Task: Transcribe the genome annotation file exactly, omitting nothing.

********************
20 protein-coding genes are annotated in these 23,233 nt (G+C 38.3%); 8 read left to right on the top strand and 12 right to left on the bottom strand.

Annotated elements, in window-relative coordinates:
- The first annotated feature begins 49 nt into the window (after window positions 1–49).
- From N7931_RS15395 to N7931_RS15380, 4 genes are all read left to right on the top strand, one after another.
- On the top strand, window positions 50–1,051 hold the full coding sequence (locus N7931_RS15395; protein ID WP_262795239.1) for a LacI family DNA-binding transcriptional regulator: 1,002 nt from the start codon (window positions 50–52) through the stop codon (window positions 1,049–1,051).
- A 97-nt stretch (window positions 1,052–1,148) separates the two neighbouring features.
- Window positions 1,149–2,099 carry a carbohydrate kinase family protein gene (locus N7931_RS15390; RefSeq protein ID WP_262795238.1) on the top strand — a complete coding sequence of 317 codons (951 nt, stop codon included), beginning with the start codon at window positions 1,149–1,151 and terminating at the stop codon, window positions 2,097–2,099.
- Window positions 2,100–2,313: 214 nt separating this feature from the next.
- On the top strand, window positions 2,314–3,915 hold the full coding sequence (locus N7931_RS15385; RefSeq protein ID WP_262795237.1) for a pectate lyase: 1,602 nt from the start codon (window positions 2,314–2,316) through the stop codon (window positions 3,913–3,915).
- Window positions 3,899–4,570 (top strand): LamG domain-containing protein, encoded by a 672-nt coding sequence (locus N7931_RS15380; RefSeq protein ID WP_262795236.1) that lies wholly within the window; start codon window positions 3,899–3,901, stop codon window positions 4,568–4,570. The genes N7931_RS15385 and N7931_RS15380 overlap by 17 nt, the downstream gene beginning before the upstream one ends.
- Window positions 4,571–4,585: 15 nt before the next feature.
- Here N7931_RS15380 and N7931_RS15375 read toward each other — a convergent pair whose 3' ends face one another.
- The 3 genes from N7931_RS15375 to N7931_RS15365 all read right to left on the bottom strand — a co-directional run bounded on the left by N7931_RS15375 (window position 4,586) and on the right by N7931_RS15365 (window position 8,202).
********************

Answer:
20 protein-coding genes are annotated in these 23,233 nt (G+C 38.3%); 8 read left to right on the top strand and 12 right to left on the bottom strand.

Annotated elements, in window-relative coordinates:
- The first annotated feature begins 49 nt into the window (after window positions 1–49).
- From N7931_RS15395 to N7931_RS15380, 4 genes are all read left to right on the top strand, one after another.
- On the top strand, window positions 50–1,051 hold the full coding sequence (locus N7931_RS15395; protein ID WP_262795239.1) for a LacI family DNA-binding transcriptional regulator: 1,002 nt from the start codon (window positions 50–52) through the stop codon (window positions 1,049–1,051).
- A 97-nt stretch (window positions 1,052–1,148) separates the two neighbouring features.
- Window positions 1,149–2,099 carry a carbohydrate kinase family protein gene (locus N7931_RS15390; RefSeq protein ID WP_262795238.1) on the top strand — a complete coding sequence of 317 codons (951 nt, stop codon included), beginning with the start codon at window positions 1,149–1,151 and terminating at the stop codon, window positions 2,097–2,099.
- Window positions 2,100–2,313: 214 nt separating this feature from the next.
- On the top strand, window positions 2,314–3,915 hold the full coding sequence (locus N7931_RS15385; RefSeq protein ID WP_262795237.1) for a pectate lyase: 1,602 nt from the start codon (window positions 2,314–2,316) through the stop codon (window positions 3,913–3,915).
- Window positions 3,899–4,570 (top strand): LamG domain-containing protein, encoded by a 672-nt coding sequence (locus N7931_RS15380; RefSeq protein ID WP_262795236.1) that lies wholly within the window; start codon window positions 3,899–3,901, stop codon window positions 4,568–4,570. The genes N7931_RS15385 and N7931_RS15380 overlap by 17 nt, the downstream gene beginning before the upstream one ends.
- Window positions 4,571–4,585: 15 nt before the next feature.
- Here N7931_RS15380 and N7931_RS15375 read toward each other — a convergent pair whose 3' ends face one another.
- The 3 genes from N7931_RS15375 to N7931_RS15365 all read right to left on the bottom strand — a co-directional run bounded on the left by N7931_RS15375 (window position 4,586) and on the right by N7931_RS15365 (window position 8,202).